The Info List - Mamie Eisenhower

Marie "Mamie" Geneva Doud Eisenhower
Doud Eisenhower
(November 14, 1896 – November 1, 1979) was the wife of United States President Dwight D. Eisenhower, and First Lady of the United States
First Lady of the United States
from 1953 to 1961. Mamie married Dwight Eisenhower at age 19 in 1916. The young couple moved frequently between military quarters in many postings, from Panama
to the Philippines. As First Lady, she entertained a wide range of foreign dignitaries, who reacted well to her confident style and splendid costumes. Mamie Eisenhower
Mamie Eisenhower
spent her retirement and widowhood at the family farm in Gettysburg, Pennsylvania.


1 Early life 2 Marriage and family 3 First Lady of the United States 4 Later life 5 Family tree 6 References 7 Further reading 8 External links

Early life[edit]

Birthplace of First Lady Mamie Doud Eisenhower, 709 (formerly 718) Carroll Street, Boone, Iowa

Born in Boone, Iowa, and named, in part, after the popular song Lovely Lake Geneva, Mamie Geneva Doud was the second child born to John Sheldon Doud (1870–1951), a meatpacking executive, and his wife, Elivera Mathilda Carlson (1878–1960).[1][2] She grew up in Cedar Rapids, Iowa, Colorado Springs, Colorado, Denver, Colorado, and the Doud winter home in San Antonio, Texas.[3] Her father, who retired at age 36, ran a meatpacking company founded by his father, Doud & Montgomery ("Buyers of Live Hogs"), and had investments in Illinois and Iowa stockyards.[1] Her mother was a daughter of Swedish immigrants.[1] She had three sisters: Eleanor Carlson Doud, Eda Mae Doud, and Mabel Frances "Mike" Doud.[1][2] Marriage and family[edit]

Mamie at 17

Soon after completing her education at Miss Wolcott's, a finishing school, she met Dwight Eisenhower in San Antonio
San Antonio
in October 1915. Introduced by Mrs. Lulu Harris, wife of a fellow officer at Fort Sam Houston, the two hit it off at once, as Eisenhower, officer of the day, invited Miss Doud to accompany him on his rounds. On St. Valentine's Day in 1916, he gave her a miniature of his West Point class ring to seal a formal engagement. Lieutenant Dwight D. Eisenhower, aged 25, married Mamie Doud, aged 19, on July 1, 1916, at the home of the bride's parents in Denver, Colorado. Following the wedding, performed by Reverend Williamson of the Central Presbyterian
Church in Denver, the newlyweds honeymooned a few days at Eldorado Springs, Colorado, a resort near Denver, and then visited the groom's parents in Abilene before settling into the lieutenant's living quarters at Fort Sam Houston. The Eisenhowers had two children (only one lived to adulthood):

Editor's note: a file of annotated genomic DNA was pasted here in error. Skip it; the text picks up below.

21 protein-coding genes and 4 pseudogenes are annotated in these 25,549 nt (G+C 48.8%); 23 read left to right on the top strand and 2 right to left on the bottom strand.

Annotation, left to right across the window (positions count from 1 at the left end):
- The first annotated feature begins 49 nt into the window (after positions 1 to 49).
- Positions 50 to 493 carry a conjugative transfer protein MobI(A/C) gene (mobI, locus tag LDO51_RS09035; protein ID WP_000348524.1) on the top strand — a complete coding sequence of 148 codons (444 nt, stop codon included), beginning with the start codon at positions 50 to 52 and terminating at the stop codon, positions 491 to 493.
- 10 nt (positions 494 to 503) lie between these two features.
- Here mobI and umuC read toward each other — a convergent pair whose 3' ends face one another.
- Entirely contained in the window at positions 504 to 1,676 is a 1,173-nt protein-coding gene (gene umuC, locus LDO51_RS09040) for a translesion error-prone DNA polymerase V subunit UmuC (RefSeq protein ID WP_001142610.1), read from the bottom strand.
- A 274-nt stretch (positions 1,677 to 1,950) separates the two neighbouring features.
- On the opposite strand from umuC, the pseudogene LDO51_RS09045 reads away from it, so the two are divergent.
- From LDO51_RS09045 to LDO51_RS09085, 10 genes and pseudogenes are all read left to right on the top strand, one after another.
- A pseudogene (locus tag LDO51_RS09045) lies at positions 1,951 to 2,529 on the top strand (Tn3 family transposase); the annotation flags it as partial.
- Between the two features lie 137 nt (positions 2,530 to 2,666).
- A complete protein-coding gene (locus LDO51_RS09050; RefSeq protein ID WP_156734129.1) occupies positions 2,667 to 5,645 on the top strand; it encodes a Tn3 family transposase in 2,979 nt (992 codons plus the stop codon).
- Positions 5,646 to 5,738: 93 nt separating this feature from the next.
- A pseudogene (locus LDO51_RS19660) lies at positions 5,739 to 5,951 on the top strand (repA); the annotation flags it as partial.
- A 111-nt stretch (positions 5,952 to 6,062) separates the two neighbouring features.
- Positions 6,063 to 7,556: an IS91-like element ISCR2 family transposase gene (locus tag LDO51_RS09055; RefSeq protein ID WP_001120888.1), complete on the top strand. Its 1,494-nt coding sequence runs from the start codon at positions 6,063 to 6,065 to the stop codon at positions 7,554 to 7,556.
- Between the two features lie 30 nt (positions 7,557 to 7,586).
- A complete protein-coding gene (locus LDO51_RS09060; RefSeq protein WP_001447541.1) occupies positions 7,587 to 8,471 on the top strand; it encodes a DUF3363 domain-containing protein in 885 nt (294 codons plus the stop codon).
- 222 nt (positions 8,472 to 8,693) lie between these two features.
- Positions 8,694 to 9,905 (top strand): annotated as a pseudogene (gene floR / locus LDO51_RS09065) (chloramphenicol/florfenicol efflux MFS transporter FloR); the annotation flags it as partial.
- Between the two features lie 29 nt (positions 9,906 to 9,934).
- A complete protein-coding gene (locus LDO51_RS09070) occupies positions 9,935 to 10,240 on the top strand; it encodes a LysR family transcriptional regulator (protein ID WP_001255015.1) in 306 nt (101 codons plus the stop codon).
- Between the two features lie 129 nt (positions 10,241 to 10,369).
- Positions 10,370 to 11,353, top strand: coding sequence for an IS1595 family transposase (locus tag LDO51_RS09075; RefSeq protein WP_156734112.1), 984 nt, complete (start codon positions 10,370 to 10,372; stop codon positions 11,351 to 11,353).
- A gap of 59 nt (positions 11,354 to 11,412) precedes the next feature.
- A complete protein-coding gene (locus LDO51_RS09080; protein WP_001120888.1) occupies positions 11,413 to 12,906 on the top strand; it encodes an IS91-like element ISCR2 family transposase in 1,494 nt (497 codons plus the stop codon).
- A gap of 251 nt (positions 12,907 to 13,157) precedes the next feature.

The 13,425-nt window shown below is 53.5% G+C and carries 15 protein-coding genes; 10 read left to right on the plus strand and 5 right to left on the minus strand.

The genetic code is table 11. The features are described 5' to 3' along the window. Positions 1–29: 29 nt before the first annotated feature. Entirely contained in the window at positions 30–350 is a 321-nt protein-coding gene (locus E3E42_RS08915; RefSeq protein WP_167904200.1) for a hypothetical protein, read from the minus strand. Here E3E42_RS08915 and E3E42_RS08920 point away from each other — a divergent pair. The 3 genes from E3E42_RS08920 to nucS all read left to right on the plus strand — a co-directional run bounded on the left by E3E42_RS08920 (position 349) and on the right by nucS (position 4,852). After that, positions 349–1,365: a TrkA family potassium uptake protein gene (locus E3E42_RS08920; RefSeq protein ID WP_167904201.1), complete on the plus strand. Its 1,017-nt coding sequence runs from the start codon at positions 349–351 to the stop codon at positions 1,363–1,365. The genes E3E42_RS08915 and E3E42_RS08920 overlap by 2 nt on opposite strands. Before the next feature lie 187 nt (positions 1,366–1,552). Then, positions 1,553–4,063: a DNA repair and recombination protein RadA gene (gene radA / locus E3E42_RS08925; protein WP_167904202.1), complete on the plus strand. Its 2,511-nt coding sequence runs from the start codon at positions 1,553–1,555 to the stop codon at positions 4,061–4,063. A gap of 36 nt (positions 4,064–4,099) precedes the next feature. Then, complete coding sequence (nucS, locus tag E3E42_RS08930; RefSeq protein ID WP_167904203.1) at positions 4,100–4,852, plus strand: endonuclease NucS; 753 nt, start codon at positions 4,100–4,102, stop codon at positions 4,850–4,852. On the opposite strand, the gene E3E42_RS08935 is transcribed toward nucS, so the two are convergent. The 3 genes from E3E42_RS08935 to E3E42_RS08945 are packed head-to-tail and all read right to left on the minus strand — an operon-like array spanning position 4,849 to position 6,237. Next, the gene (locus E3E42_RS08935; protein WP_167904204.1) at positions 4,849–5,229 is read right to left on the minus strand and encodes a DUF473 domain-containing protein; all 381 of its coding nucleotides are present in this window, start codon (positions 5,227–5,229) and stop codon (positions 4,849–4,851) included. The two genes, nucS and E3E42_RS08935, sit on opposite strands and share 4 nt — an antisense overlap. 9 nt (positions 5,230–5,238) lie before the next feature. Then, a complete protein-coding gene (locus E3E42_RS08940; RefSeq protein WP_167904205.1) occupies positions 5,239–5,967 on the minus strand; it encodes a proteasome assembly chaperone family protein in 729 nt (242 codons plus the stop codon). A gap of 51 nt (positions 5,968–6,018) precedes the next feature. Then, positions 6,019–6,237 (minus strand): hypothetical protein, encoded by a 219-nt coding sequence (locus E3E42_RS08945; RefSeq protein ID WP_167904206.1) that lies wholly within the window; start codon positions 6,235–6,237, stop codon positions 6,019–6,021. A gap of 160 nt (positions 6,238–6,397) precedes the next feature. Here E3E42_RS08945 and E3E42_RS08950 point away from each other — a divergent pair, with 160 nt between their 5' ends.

Doud Dwight "Icky" (September 24, 1917 – January 2, 1921) died of scarlet fever. John Sheldon Doud (August 3, 1922 – December 21, 2013) – soldier, diplomat, author – was born in Denver, Colorado; he graduated from West Point in 1944 and earned a master's degree in English literature from Columbia University
Columbia University
in 1950. After retiring from a military career (1944–1963), he was appointed ambassador to Belgium
(1969–1971) by Richard Nixon. He authored ten books, among them an account of the Battle of the Bulge: The Bitter Woods (1969); Strictly Personal (1974); and Allies: Pearl Harbor to D-Day (1982).

For years, Mamie Eisenhower's life followed the pattern of other Army wives: a succession of posts in the United States, in the Panama
Canal Zone; duty in France, and in the Philippine Islands. Although accustomed to more creature comforts than those afforded at military posts, Mamie adjusted readily and joined her husband in moving 28 times before their retirement at the end of his term as president.[citation needed]

Mamie Eisenhower, with her husband, Dwight, on the steps of St. Mary's College, San Antonio, Texas, in 1916

During the Second World War, while promotion and fame came to "Ike", his wife lived in Washington, D.C.
Washington, D.C.
After he became president of Columbia University
Columbia University
in 1948, the Eisenhowers purchased a farm (now the Eisenhower National Historic Site) at Gettysburg, Pennsylvania. It was the first home they had ever owned. His duties as commander of North Atlantic Treaty Organization forces—and hers as his hostess at a villa near Paris—delayed work on their dream home, finally completed in 1955.[4] First Lady of the United States[edit]

This section needs expansion. You can help by adding to it. (February 2016)

They celebrated with a housewarming picnic for the staff at what would be their last temporary quarters: the White House. Diplomacy—and air travel—in the postwar world brought changes in their official hospitality. The Eisenhowers entertained an unprecedented number of heads of state and leaders of foreign governments. As First Lady, she was noted for her outgoing manner, her love of pretty clothes, some of them designed by Scaasi,[5] jewelry, and her obvious pride in husband and home.

Mamie Eisenhower
Mamie Eisenhower
in her inaugural gown, painted in 1953 by Thomas Stevens